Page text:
Meneese Wall’s Suffrage Art Prints and Notecards

Meneese Wall, a graphic artist and designer based in Santa Fe, New Mexico, has created a series of signed art prints and notecards to commemorate and celebrate the upcoming 2020 centennial of the 19th Amendment’s passage.

Inspired by historical events, people, quotes and memorabilia from the suffrage movement, Meneese’s graphic illustrations are paired with text that give historical context to her work. To date, Meneese has featured the likes of Susan B. Anthony, Alice Paul, and pro-suffrage journals like The Suffragist and The Woman Voter, and she continues to create new pieces throughout the lead-up to the centennial.

To learn more about Meneese and her work, visit her website here and her artwork catalogue here.  Meneese encourages communication, so you can email her at

Meneese has graciously allowed this website to feature 17 of her suffrage pieces:




The Suffrage Postcard Digital Humanities Project: Images of Masculinity and Fatherhood in Pro- and Anti-Suffrage Postcards of the Early 20th Century

The Suffrage Postcard Project is a digital archive of suffrage-related postcards mostly from the United States in the early 20th century.

The project “looks at illustrations and images of masculinity and fatherhood that circulated in early twentieth-century pro- and anti-suffrage postcards.”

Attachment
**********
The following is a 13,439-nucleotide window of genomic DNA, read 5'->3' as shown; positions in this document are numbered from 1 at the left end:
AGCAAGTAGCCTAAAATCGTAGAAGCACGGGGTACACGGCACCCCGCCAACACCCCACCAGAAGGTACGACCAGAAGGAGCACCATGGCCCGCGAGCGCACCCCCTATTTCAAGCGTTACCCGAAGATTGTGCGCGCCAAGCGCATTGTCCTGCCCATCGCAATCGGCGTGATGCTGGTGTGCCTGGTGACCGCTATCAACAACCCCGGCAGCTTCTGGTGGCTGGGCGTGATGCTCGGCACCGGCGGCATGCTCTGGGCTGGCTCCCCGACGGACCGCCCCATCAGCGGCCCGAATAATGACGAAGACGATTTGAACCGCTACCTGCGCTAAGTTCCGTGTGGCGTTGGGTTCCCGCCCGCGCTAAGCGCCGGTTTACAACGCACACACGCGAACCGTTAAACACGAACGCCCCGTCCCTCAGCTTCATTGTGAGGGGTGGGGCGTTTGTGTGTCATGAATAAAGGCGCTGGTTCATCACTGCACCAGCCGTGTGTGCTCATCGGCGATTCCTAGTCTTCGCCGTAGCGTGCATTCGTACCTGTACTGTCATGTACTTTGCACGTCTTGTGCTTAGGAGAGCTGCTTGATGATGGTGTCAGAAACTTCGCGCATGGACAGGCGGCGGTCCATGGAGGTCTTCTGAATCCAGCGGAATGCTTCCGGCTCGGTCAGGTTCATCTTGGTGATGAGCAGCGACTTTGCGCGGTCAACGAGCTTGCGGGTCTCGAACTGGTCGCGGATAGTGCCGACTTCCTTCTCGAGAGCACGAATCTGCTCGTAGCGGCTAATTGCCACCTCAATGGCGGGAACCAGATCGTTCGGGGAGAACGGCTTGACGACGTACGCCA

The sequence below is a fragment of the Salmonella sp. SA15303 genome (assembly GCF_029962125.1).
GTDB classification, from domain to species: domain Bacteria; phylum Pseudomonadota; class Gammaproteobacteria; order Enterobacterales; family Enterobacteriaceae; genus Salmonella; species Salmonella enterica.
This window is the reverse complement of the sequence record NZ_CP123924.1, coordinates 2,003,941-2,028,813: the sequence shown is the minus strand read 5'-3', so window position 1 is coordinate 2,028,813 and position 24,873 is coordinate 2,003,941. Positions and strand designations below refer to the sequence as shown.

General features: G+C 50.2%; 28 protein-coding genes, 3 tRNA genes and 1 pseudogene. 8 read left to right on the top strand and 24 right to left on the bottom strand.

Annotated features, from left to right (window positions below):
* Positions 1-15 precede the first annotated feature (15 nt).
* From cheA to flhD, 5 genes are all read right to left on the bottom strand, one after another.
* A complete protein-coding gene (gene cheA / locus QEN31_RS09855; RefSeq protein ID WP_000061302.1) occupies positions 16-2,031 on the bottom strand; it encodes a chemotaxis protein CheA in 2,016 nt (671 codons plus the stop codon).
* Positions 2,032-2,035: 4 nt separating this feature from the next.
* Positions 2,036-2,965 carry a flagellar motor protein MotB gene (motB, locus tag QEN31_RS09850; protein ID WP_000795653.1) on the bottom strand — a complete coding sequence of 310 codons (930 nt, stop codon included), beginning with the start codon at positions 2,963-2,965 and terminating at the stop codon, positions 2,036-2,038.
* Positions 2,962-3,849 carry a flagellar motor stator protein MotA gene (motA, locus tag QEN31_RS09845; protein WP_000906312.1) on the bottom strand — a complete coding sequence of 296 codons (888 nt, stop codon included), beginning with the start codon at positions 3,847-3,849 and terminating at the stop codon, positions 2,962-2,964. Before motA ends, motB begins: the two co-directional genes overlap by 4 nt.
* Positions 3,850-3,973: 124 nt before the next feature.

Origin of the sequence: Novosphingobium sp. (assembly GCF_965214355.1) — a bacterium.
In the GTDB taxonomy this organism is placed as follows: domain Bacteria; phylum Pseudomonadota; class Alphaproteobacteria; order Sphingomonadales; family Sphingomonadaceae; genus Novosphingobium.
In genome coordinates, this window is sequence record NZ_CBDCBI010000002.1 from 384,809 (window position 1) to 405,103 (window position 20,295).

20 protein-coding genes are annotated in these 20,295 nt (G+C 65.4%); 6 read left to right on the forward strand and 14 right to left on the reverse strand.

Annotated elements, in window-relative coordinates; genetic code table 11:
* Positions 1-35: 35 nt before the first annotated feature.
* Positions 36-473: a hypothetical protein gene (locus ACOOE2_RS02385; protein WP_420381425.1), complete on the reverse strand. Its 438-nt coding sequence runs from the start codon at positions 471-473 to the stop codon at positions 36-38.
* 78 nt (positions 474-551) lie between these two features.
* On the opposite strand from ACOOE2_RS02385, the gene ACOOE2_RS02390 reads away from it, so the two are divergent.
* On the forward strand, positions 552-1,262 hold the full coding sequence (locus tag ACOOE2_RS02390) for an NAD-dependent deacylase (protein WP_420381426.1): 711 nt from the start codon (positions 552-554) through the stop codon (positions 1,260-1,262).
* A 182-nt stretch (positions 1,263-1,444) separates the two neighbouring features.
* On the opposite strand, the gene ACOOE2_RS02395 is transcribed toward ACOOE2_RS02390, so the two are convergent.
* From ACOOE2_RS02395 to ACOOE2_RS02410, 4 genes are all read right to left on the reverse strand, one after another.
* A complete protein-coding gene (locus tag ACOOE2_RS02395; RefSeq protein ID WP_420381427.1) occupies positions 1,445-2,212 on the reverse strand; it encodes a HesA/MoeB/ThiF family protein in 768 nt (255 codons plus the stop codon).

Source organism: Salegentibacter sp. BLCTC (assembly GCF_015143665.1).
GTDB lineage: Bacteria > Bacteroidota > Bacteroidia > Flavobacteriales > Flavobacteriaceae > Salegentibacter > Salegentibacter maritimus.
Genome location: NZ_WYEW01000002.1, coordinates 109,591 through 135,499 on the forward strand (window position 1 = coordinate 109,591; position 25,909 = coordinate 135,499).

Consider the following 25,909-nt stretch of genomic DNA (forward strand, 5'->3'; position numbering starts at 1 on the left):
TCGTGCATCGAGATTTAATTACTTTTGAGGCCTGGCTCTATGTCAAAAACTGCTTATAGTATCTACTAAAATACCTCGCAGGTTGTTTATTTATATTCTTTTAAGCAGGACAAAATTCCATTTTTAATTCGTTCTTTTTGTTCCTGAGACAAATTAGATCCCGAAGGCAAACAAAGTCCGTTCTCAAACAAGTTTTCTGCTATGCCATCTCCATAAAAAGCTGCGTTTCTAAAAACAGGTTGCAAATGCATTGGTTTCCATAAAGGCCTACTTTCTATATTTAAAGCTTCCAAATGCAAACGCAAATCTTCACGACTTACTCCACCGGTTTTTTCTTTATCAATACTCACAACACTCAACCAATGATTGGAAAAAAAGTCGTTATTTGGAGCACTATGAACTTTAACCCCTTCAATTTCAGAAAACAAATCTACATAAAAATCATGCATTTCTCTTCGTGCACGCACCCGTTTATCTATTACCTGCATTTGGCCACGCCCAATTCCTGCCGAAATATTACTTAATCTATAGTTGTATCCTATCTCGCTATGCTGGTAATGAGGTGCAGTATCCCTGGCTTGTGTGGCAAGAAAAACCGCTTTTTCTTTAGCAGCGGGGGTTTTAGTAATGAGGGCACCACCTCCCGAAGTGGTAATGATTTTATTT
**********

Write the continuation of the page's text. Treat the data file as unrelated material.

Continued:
The website features hundreds of individual postcards, as well as collections of postcards on the same theme.

In addition, the Suffrage Postcard Project features a bibliography of reading materials on the visual history of the suffrage and feminist movements.

The project is the creation of Dr. Kristin Allukian, an Assistant Professor of English at the University of South Florida, and Dr. Ana Stevenson, a Postdoctoral Research Fellow in the International Studies Group at the University of the Free State, South Africa.

Explore the entire website here.

The Male Madonna and the Feminine Uncle Sam: Visual Argument, Icons, and Ideographs in 1909 Anti-Woman Suffrage Postcards


In 1909, at the height of the woman suffrage controversy and during the golden age of postcards, the Dunston-Weiler Lithograph Company of New York produced a twelve-card set of full-color lithographic cartoon postcards opposing woman suffrage. The postcard images reflect, and depart from, verbal arguments concerning woman suffrage prevalent during this period. They reflect arguments against suffrage that highlighted the coarsening effect the vote would have on women. The postcards also present an argument that was absent in the verbal discourse surrounding suffrage: that men (and the nation) would become feminized by woman suffrage. Accordingly, these postcards offer a productive location in which to explore how the icons of the Madonna and Uncle Sam, as well as non-iconic images of women, were deployed to reiterate the disciplinary norms of the ideographs of <woman> and <man>.

You can purchase a copy of this article via Taylor & Francis Online. College and public libraries are also likely to have access; check WorldCat to see if there’s one near you.

Digital Exhibit: Arkansas Women’s Suffrage Centennial

This virtual exhibit is part of the Arkansas Women’s Suffrage Centennial, a project that “commemorates the 100th anniversary of the right to vote for women in Arkansas by promoting events, encouraging research and education programs related to women’s suffrage, and helping to preserve the history of women’s suffrage within the state.”